Alexandra Drysdale Artist

 

 

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The driving force behind Alexandra Drysdale’s work is the desire to unite visons of eternity with mundane reality. For twenty-five years, she has continually pursued this in a variety of art forms, including painting, sculpture, installation and performance.

Alexandra’s earliest influences on her painting were two of her art school teachers, Cecil Collins and Ken Kiff. The former drew her attention to the British Visionary tradition exemplified by William Blake and Samuel Palmer; the latter to the great colourists of Modernism.

Alexandra’s sculpture consists of a collage of contrasting materials and craft techniques. Her playful attitude to making her sculpture derives from her childhood when her mother encouraged a DIY art aesthetic by recycling rubbish into art materials for her children. There need be no hierarchy in the world of art and craft materials and there need be no hierarchy in what can influence an artist. Images of food in the TV programme Masterchef are as inspiring to Alexandra as are the sculptures of Richard Tuttle and Louise Bourgeois.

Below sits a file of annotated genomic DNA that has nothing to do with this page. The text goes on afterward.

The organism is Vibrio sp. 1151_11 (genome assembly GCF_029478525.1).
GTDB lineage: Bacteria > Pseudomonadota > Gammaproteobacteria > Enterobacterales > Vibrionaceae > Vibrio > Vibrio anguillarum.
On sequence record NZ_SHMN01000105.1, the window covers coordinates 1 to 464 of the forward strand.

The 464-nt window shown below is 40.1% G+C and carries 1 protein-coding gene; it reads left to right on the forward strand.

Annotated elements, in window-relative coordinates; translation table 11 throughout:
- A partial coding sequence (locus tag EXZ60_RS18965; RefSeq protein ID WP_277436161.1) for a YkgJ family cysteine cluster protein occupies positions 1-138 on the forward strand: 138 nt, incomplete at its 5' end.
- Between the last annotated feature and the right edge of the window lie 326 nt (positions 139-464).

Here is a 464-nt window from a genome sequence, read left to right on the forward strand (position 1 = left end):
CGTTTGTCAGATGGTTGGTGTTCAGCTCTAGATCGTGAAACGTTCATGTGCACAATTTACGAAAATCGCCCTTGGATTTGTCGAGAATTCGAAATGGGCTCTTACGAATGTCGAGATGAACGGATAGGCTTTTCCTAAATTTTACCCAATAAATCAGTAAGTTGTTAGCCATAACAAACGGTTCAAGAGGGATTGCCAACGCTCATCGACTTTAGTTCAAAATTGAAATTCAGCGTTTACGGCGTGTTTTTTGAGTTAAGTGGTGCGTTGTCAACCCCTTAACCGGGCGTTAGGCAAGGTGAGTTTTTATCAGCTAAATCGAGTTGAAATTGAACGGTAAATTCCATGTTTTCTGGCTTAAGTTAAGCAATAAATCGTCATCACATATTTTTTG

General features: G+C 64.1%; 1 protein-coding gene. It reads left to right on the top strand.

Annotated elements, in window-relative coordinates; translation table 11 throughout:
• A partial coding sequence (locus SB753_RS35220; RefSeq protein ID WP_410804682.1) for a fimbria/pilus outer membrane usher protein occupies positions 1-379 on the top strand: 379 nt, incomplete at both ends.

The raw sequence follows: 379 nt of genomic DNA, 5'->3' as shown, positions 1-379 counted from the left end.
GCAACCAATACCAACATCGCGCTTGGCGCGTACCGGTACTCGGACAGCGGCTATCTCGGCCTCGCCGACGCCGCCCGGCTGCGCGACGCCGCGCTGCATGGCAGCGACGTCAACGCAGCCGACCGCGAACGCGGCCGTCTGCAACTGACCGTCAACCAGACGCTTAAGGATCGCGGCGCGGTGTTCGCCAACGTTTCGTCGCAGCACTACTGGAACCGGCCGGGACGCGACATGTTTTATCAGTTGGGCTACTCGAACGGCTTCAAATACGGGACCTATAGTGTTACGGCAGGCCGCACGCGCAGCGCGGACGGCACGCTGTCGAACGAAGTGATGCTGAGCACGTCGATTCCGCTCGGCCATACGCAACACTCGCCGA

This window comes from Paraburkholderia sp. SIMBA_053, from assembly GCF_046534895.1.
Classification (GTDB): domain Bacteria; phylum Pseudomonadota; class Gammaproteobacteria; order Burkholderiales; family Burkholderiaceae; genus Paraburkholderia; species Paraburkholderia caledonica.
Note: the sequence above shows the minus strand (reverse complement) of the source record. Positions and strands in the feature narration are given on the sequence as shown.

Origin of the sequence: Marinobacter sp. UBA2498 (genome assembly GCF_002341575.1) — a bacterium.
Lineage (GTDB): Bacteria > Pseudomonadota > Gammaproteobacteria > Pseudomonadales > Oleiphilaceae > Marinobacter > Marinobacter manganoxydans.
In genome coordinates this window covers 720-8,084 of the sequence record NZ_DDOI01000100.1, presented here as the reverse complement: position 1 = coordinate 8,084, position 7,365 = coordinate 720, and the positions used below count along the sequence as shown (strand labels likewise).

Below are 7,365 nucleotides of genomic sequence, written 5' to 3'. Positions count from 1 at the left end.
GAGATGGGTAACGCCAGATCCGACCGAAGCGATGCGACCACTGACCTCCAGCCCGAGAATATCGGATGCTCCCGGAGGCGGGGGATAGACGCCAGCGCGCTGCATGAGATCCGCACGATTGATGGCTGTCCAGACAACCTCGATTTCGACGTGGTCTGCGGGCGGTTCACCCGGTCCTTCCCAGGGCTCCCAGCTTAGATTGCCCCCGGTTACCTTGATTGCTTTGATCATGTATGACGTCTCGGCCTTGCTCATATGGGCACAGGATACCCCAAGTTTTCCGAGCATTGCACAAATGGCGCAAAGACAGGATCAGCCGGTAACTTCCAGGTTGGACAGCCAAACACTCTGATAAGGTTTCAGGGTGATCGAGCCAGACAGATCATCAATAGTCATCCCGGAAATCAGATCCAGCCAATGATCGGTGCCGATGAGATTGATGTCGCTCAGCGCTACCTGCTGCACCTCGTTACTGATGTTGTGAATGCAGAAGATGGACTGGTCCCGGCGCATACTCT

In Modern Painters, John Ruskin expresses a view of nature that is shared by Alexandra, although for her his sentiments can be experienced in the urban environment as well as in nature. He wrote that “although there was no definite religious sentiment mingled with it, there was a continual perception of sanctity in the whole of nature….an instinctive awe, mixed with delight; an indefinable thrill.”

 

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